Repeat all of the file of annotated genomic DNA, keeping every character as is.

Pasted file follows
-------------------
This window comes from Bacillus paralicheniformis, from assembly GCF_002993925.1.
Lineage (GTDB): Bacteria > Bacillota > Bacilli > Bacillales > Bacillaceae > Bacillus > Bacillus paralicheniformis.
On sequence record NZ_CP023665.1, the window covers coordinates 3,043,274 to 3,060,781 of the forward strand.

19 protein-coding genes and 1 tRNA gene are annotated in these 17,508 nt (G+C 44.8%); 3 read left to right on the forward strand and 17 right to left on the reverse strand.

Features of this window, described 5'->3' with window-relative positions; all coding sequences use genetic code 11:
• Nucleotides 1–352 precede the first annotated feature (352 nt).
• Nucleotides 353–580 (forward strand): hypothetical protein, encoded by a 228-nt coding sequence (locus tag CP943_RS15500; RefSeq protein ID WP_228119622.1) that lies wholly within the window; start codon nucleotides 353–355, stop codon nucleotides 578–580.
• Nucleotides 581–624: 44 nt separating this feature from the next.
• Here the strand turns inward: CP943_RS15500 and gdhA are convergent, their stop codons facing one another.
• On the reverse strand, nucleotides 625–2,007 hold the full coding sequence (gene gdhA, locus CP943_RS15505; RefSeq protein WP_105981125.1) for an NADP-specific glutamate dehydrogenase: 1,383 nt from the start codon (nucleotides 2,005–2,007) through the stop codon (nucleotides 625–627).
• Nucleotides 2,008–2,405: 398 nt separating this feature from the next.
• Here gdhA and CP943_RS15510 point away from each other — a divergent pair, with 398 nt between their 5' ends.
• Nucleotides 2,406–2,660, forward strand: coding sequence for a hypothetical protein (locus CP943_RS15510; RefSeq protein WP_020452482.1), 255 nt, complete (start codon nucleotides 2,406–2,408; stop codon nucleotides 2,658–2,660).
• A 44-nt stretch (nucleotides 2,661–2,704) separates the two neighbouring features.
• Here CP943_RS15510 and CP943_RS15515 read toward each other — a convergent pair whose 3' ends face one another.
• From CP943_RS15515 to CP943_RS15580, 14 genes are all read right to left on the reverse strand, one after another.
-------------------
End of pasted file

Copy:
This window comes from Bacillus paralicheniformis, from assembly GCF_002993925.1.
Lineage (GTDB): Bacteria > Bacillota > Bacilli > Bacillales > Bacillaceae > Bacillus > Bacillus paralicheniformis.
On sequence record NZ_CP023665.1, the window covers coordinates 3,043,274 to 3,060,781 of the forward strand.

19 protein-coding genes and 1 tRNA gene are annotated in these 17,508 nt (G+C 44.8%); 3 read left to right on the forward strand and 17 right to left on the reverse strand.

Features of this window, described 5'->3' with window-relative positions; all coding sequences use genetic code 11:
• Nucleotides 1–352 precede the first annotated feature (352 nt).
• Nucleotides 353–580 (forward strand): hypothetical protein, encoded by a 228-nt coding sequence (locus tag CP943_RS15500; RefSeq protein ID WP_228119622.1) that lies wholly within the window; start codon nucleotides 353–355, stop codon nucleotides 578–580.
• Nucleotides 581–624: 44 nt separating this feature from the next.
• Here the strand turns inward: CP943_RS15500 and gdhA are convergent, their stop codons facing one another.
• On the reverse strand, nucleotides 625–2,007 hold the full coding sequence (gene gdhA, locus CP943_RS15505; RefSeq protein WP_105981125.1) for an NADP-specific glutamate dehydrogenase: 1,383 nt from the start codon (nucleotides 2,005–2,007) through the stop codon (nucleotides 625–627).
• Nucleotides 2,008–2,405: 398 nt separating this feature from the next.
• Here gdhA and CP943_RS15510 point away from each other — a divergent pair, with 398 nt between their 5' ends.
• Nucleotides 2,406–2,660, forward strand: coding sequence for a hypothetical protein (locus CP943_RS15510; RefSeq protein WP_020452482.1), 255 nt, complete (start codon nucleotides 2,406–2,408; stop codon nucleotides 2,658–2,660).
• A 44-nt stretch (nucleotides 2,661–2,704) separates the two neighbouring features.
• Here CP943_RS15510 and CP943_RS15515 read toward each other — a convergent pair whose 3' ends face one another.
• From CP943_RS15515 to CP943_RS15580, 14 genes are all read right to left on the reverse strand, one after another.